The Best Civil War Books of 2022
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Thanks to Terry Johnston at The Civil War Monitor magazine for the invitation to share some of my favorite Civil War books of 2022. I’ve done this for a number of years and it is never easy. The field of Civil War history remains incredibly vibrant and increasingly expansive both in terms of subject matter and interpretive focus.
This year my selections appear alongside historians Brian Matthew Jordan, Jennifer Murray, Gerald Prokopowicz, and Cecily Zander.
Top Pick: Sarah J. Purcell, Spectacles of Grief: Public Funerals and Memory in the Civil War Era (University of North Carolina Press).
Sarah Purcell’s Spectacles of Grief is a fascinating study that explores the culture of memory and mourning practices surrounding some of the most notable Americans, from the antebellum era through the postwar period. Her study begins with Henry Clay, whose death in 1852 came at a time of increased sectional tensions and doubts about the nation’s future. Many Americans used the occasion to promote national unity while abolitionists pushed their own uncompromising position on the evils of slavery. Purcell uses the deaths of Elmer Ellsworth and Confederate general Thomas J. Jackson to highlight how the war promoted a distinct American and Confederate identity and how their deaths anticipated the postwar battle over Civil War memory. The final three chapters, which explore the deaths of Confederate generals Robert E. Lee and Joseph Johnston George Peabody, Charles Sumner, Frederick Douglass and Winnie Davis, challenge our tendency to analyze postwar battles over the legacy and meaning of the war as reflecting distinct and mutually exclusive narratives of Civil War memory. Purcell reminds us that Lost Cause, reconciliationist, and emancipationist narratives often overlapped one another. White southerners could both mourn Lee as a Lost Cause icon and claim their place as loyal Americans while Douglass’s funeral in Washington, D.C., and Rochester, New York, evoked a powerful emancipationist memory as well as a sharp white supremacist backlash. I can’t recommend this book enough, especially at a time when our nation struggles over how to mourn and remember in the midst of a deadly pandemic.
Honorable Mention: Holly A. Pinheiro Jr. The Families’ Civil War: Black Soldiers and the Fight For Racial Justice (University of Georgia Press).
The past few decades have produced a wave of studies focusing on the lives of Black Civil War soldiers. We know a good deal about their experiences on the battlefield and the dangers they faced at the hands of vengeful Confederates, but we are still lacking in studies of their families back home. Regardless of race, families struggled in numerous ways as fathers, sons, and brothers served in faraway places, but as Holly A. Pinheiro Jr. demonstrates in The Families’ Civil War, free black families in the North faced distinct challenges rooted in decades of racial discrimination, violence, and disfranchisement. The focus on native-born, African-American Philadelphians and their families provides sharp interpretations of both challenges faced during the war and the hopes and dreams of these families invested in a reunited nation.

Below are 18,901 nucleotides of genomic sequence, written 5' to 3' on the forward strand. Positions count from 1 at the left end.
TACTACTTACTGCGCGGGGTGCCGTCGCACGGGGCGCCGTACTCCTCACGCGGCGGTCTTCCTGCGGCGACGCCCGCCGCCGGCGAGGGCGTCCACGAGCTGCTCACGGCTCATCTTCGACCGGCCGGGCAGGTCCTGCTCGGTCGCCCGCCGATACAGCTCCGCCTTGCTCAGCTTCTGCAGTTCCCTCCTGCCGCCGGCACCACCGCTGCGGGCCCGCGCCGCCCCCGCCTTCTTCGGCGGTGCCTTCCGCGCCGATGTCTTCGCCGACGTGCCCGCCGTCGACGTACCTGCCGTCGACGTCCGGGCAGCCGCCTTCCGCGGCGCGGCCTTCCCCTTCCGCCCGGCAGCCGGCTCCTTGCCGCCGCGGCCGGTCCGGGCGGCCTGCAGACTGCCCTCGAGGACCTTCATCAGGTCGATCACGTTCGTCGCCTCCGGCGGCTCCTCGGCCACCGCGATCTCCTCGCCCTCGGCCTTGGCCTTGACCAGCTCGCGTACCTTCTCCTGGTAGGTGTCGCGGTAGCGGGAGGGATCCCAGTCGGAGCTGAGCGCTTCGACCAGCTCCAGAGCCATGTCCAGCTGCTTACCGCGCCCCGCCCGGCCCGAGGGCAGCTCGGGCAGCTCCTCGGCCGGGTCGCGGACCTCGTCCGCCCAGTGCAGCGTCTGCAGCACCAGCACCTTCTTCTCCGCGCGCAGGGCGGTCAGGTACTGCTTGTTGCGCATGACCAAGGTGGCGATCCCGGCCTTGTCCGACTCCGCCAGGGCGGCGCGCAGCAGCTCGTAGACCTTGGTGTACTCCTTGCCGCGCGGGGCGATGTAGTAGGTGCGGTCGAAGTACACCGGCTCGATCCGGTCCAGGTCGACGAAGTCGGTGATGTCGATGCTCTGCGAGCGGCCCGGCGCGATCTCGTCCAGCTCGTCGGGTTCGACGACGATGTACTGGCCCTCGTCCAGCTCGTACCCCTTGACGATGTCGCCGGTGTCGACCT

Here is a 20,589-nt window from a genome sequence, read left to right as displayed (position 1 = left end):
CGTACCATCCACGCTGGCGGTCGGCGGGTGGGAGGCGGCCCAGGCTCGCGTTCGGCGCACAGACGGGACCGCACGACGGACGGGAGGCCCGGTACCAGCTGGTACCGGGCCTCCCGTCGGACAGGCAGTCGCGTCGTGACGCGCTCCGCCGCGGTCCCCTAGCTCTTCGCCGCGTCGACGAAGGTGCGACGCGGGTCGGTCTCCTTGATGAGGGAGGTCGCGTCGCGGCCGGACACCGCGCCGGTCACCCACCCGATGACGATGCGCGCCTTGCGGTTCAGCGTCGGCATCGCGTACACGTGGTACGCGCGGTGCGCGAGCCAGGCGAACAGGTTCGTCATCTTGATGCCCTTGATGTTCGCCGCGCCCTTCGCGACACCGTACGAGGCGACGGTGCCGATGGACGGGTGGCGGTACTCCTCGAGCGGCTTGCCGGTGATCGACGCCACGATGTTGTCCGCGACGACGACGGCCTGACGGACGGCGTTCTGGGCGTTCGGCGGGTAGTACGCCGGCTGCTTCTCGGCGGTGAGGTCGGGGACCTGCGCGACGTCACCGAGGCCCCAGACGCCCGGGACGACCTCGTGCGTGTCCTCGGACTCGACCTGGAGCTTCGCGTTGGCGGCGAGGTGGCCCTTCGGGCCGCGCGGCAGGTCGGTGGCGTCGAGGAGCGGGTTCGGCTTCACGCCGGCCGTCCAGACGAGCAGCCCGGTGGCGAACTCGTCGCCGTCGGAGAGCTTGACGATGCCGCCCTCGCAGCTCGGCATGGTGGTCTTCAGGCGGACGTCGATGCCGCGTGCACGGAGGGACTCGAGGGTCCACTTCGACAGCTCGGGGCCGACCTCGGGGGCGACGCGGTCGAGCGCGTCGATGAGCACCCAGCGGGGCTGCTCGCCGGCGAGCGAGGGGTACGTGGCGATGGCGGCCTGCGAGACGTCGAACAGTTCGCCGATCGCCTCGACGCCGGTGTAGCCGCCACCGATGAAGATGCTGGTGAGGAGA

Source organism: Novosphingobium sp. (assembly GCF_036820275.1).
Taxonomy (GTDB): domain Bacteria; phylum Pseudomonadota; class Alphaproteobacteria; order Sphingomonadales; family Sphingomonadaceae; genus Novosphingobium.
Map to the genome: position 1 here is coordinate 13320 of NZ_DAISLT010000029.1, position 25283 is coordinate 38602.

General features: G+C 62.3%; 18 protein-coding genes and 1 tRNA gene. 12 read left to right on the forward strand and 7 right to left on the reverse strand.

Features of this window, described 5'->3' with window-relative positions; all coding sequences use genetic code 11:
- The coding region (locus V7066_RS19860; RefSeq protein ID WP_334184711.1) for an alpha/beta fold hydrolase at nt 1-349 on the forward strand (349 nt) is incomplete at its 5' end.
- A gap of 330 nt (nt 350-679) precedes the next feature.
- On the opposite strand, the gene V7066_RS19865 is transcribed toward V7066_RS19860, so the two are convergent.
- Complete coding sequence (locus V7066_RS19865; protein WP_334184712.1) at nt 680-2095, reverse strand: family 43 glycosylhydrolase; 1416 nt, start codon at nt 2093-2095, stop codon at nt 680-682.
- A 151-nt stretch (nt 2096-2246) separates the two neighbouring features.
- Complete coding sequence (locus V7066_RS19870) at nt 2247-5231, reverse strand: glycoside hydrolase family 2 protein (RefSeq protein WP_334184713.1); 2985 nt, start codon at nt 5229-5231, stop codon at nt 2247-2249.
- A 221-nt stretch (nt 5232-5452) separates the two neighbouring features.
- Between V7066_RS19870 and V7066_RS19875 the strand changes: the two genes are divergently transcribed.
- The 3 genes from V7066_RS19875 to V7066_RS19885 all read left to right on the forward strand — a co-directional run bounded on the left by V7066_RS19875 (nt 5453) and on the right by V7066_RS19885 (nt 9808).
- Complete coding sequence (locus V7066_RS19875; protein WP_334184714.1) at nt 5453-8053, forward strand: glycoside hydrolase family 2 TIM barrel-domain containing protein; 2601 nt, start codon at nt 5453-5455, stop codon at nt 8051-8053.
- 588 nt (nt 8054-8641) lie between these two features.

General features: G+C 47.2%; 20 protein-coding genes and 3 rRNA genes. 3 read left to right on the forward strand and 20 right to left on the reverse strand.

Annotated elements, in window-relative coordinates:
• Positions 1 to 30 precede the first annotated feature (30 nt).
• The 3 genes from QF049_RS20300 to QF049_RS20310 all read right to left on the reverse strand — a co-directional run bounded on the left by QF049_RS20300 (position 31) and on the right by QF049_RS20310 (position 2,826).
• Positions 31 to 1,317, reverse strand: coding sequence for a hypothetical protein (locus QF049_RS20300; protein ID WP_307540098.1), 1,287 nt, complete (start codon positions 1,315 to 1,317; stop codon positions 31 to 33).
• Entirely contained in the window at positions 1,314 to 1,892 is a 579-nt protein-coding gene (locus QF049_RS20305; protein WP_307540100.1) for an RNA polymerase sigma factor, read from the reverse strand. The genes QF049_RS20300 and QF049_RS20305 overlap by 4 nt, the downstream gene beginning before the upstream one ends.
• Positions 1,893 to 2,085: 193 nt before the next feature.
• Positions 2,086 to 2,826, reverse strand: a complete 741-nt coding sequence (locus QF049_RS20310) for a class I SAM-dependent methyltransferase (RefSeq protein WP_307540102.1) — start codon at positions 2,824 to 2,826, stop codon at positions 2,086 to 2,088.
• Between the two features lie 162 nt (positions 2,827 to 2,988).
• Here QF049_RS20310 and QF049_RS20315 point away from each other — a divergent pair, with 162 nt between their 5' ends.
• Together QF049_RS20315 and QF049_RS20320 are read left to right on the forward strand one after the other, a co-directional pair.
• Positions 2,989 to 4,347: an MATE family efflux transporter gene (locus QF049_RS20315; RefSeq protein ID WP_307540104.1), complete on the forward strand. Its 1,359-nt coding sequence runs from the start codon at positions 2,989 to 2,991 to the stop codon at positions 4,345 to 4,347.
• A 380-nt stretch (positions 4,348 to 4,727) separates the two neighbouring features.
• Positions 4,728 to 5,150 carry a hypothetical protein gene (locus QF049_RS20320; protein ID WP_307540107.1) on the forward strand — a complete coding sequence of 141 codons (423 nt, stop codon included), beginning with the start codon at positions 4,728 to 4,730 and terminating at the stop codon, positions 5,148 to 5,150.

Looking Forward To: Donald Yacovone, Teaching White Supremacy: America’s Democratic Ordeal and the Forging of Our National Identity (Pantheon) and Eric Michael Burke, Soldiers From Experience: The Forging of Sherman’s Fifteenth Army Corps, 1861-1863 (Louisiana State University Press).
We are in the midst of a contentious debate about how American history is taught, especially the history of slavery and race. Donald Yacovone’s Teaching White Supremacy explores school textbooks and other teaching materials—much of it published in the wake of the Civil War and Reconstruction—and its role in the distortion and mythologizing of this important chapter in American history. Eric Michael Burke’s Soldiers From Experience promises a major reassessment of the importance of rifled weapons, physical terrain, and the extent to which interaction with southern civilians and the enslaved shaped the views of Union soldiers during a crucial transitional period of the Civil War.
Feel free to share your favorite Civil War books of the past year or anything else that you’ve enjoyed reading in the comments section below.
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